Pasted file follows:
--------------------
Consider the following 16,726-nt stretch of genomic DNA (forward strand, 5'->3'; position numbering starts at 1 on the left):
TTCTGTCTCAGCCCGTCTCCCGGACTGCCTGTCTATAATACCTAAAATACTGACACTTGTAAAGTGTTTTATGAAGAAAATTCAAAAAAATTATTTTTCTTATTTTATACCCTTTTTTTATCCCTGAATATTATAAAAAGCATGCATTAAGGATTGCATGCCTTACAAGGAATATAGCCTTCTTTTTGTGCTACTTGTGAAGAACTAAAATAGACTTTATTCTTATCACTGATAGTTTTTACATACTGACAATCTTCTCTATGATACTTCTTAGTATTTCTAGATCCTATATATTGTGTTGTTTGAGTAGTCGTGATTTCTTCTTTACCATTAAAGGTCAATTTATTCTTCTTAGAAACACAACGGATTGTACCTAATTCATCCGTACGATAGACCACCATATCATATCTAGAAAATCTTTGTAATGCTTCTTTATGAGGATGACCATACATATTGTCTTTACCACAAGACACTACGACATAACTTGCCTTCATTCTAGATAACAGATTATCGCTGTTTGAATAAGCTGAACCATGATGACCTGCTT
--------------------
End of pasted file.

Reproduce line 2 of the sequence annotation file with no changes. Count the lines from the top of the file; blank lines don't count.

TTCTGTCTCAGCCCGTCTCCCGGACTGCCTGTCTATAATACCTAAAATACTGACACTTGTAAAGTGTTTTATGAAGAAAATTCAAAAAAATTATTTTTCTTATTTTATACCCTTTTTTTATCCCTGAATATTATAAAAAGCATGCATTAAGGATTGCATGCCTTACAAGGAATATAGCCTTCTTTTTGTGCTACTTGTGAAGAACTAAAATAGACTTTATTCTTATCACTGATAGTTTTTACATACTGACAATCTTCTCTATGATACTTCTTAGTATTTCTAGATCCTATATATTGTGTTGTTTGAGTAGTCGTGATTTCTTCTTTACCATTAAAGGTCAATTTATTCTTCTTAGAAACACAACGGATTGTACCTAATTCATCCGTACGATAGACCACCATATCATATCTAGAAAATCTTTGTAATGCTTCTTTATGAGGATGACCATACATATTGTCTTTACCACAAGACACTACGACATAACTTGCCTTCATTCTAGATAACAGATTATCGCTGTTTGAATAAGCTGAACCATGATGACCTGCTT